Basic left defendants some room to defeat the presumption of reliance, explaining that “[a]ny showing that severs the link between the alleged misrepresentation and either the price received (or paid) by the plaintiff, or his decision to trade at a fair market price, will be sufficient to rebut the presumption of reliance.”
Accordingly, as an alternative to overturning Basic, Halliburton argues that, at class certification, defendants should be permitted to rebut the Basic presumption by showing that the alleged misrepresentation had no impact on the stock’s market price—that is, the stock price did not react negatively to the revelation of the fraud. This is typically done by providing an expert “event study” to show that the alleged fraud did not affect the market price, or that confounding factors—such as a market-wide decline or other bad news not related to the alleged fraud—actually caused the decline in price.
Early on at oral argument, Justices Kagan and Ginsburg honed in on a defendant’s right to rebut the Basic presumption and the timing of that rebuttal. Justice Kennedy then asked Halliburton to address the “midway position” advanced by a group of law professors who submitted a friend-of-the-court brief. The midway position is the right to rebut the Basic presumption at class certification. It is premised on a shift away from analyzing market efficiency and a focus on price impact. Justice Kennedy noted the inevitable need for expert event studies on price impact and commented: “And so then the question would be since you’re going to have it anyway, why not have it at the class certification stage.” In addition, Justice Scalia recognized that class certification is effectively the endpoint of a securities fraud case, noting that very few cases continue once a class is certified.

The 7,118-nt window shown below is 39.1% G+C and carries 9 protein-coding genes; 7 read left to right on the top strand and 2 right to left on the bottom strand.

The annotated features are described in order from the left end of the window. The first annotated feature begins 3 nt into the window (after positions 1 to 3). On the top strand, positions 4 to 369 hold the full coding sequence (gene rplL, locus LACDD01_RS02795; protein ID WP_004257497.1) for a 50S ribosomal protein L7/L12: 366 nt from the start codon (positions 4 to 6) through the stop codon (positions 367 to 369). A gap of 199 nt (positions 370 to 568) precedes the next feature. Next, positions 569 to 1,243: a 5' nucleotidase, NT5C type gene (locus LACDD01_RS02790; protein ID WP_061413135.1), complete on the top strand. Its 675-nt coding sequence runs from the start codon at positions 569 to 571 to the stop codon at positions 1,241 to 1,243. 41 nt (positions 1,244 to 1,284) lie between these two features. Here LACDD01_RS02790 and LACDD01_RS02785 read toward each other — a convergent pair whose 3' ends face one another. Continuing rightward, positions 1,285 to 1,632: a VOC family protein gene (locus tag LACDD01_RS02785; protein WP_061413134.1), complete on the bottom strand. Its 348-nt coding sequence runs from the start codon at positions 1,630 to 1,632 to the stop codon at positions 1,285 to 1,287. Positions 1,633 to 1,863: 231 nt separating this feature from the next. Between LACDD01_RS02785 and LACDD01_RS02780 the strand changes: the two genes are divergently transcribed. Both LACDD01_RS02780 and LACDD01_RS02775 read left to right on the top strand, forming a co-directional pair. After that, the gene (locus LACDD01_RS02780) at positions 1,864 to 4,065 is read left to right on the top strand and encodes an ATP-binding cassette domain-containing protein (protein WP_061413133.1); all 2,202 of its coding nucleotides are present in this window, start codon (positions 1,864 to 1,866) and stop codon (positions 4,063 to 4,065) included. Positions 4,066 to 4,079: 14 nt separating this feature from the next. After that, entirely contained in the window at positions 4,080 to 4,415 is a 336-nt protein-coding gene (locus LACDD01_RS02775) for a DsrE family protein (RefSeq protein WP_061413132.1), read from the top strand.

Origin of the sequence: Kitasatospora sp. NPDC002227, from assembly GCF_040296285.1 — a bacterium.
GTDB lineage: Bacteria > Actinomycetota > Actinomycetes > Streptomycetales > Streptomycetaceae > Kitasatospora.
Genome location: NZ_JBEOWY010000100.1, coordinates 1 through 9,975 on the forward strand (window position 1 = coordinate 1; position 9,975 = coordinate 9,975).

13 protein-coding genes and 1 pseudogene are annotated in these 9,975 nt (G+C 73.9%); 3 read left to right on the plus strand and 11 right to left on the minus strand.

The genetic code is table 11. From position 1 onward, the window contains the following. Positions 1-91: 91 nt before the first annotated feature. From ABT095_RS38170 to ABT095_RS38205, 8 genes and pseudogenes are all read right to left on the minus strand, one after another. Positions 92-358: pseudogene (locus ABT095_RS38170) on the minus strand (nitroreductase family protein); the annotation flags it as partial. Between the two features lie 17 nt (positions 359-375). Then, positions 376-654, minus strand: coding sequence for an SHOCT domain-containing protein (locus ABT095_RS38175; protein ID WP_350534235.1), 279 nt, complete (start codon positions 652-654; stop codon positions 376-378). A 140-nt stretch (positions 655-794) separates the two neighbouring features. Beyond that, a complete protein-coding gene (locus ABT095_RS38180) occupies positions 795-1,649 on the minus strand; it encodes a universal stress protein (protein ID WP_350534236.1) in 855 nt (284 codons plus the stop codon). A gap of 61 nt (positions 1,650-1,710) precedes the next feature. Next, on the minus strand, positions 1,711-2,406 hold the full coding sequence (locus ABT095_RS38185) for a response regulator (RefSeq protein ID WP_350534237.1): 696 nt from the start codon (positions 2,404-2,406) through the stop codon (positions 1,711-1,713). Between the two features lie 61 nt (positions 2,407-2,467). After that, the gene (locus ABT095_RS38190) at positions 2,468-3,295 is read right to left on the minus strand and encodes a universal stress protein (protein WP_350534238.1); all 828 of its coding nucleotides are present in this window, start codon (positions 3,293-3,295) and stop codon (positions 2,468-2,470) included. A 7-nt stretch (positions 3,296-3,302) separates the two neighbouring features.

Questioning counsel for the lead plaintiff, Justice Ginsburg seemed to signal where the Court may be headed: “You agree that the Basic is a presumption and that it can be rebutted, but you say that’s a question for the merits. What difference does it make at what stage the rebuttal is allowed? What practical difference does it make if the inquiry is made at the certification stage rather than the merits stage?” The lead plaintiff’s counsel countered that requiring detailed event studies would “enormously” increase the costs and time delay associated with class certification and would result in a premature battle of the parties’ experts.
In arguing on behalf of the lead plaintiff, the U.S. Deputy Solicitor General ultimately conceded that if the Court were to accept the so-called midway position, “that would be a net gain to plaintiffs, because plaintiffs already have to prove price impact at the end of the day.”
While it is difficult to predict how the Court will rule, the questioning last week indicated some favor for the midway position which would give defendants the opportunity to rebut the Basic presumption at class certification. This approach could mitigate the coercive effect of class certification and provide a defense that could put an end to litigation before the costly summary judgment and trial stages. The Supreme Court is expected to issue its opinion by June 2014.
If you have any questions about the above, or any issues related to federal or state securities laws, please feel free to contact authors Scott Pueschel or Mark Rosen, or any members of Pierce Atwood’s Business Group.